;CISC Addition
ADD M3 M1 M2 ; M1 + M2 -> M3
;RISC Addition
LD R1 M1     ; M1 -> R1
LD R2 M2     ; M2 -> R2
ADD R3 R1 R2 ; R1 + R2 -> R3
ST M3 R3     ; R3 -> M3

In the late 1980s Acorn's architecture attracted Apple's interest. The company was planning its use in a new type of mobile device. To allow this to happen, Acorn outsourced the development of its architecture to a new company (Advanced RISC Machines Ltd.). In collaboration with Apple, it developed the sixth variant of the ARM processor, which was then used in Apple's Newton pen handheld system in 1992.

In the following years, other licensees followed, although Acorn's computer business increasingly lost importance, with the company finally going under around the turn of the millennium. Since then, ARM Ltd. has continued to develop the architecture further and with great success; this success has led to new versions of the architecture and adaptation of the processor core to various manufacturing processes.

Cores versus Architecture

The ARM architecture version is designated ARMvX and currently extends from ARMv1 to ARMv8. The ARMv1 (which originated in 1985) to ARMv6 (used in the first iPhones and Androids) architectures were implemented in the ARM1 to ARM11 cores.

With the change to ARMv7, the Brits also changed the names of the corresponding cores. Since then, there have been three series of Cortex cores, whose short forms also describe their applications: Cortex Rx (real-time applications: low latency, predictability, protected memory), Cortex Mx (microcontrollers: low transistor count, predictability), and Cortex Ax (application processors: high performance with low power consumption, optimized for multitasking).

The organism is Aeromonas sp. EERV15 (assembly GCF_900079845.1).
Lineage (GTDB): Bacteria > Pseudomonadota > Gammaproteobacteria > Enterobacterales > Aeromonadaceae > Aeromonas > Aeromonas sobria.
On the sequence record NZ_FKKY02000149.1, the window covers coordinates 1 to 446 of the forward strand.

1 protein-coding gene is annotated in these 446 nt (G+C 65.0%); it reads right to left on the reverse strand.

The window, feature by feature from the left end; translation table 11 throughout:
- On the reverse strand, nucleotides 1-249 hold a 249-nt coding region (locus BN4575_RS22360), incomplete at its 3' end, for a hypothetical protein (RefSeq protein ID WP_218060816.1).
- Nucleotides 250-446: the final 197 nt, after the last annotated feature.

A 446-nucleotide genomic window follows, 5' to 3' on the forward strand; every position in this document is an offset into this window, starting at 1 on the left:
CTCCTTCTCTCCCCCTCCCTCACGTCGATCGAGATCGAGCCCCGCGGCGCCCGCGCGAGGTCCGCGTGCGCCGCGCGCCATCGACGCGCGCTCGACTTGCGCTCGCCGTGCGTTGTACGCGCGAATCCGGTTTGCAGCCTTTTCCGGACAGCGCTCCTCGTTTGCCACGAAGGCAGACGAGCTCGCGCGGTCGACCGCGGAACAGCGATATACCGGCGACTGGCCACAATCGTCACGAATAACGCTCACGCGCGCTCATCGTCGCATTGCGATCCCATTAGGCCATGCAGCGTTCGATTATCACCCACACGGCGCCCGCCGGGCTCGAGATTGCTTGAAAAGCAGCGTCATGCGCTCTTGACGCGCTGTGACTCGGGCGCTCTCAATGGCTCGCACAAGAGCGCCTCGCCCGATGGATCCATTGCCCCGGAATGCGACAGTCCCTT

Depending on the intended use, the cores are implemented very differently. From simple in-order cores with no pipeline to complex out-of-order execution, branch prediction, and speculative execution in modern application processors, they cover almost the entire range of acceleration techniques that x86 CPUs also use.

Licensing Models

The hardware, that is, the specific processors with these cores, is not manufactured and sold by ARM Ltd. itself. Instead the business model relies on sales of intellectual property to licensees [1] such as Samsung, Broadcom, Freescale, or Calxeda. ARM Ltd. uses two strategies: On the one hand, they license the blueprints of cores – what they refer to as IP cores. This allows licensees to integrate the core unchanged into their own system-on-chip (SoC) design. Examples of this approach are found in many smartphones and tablets. For example, Samsung's Exynos dual 5 chipset [2], which is in the Google Nexus 10, contains two Cortex A15 cores. On the other hand, the architecture can be licensed, which makes it possible to develop your own processor cores that are compatible with the licensed version of the architecture. One example is the Krait cores [3] by Qualcomm, which powers Google's Nexus 4.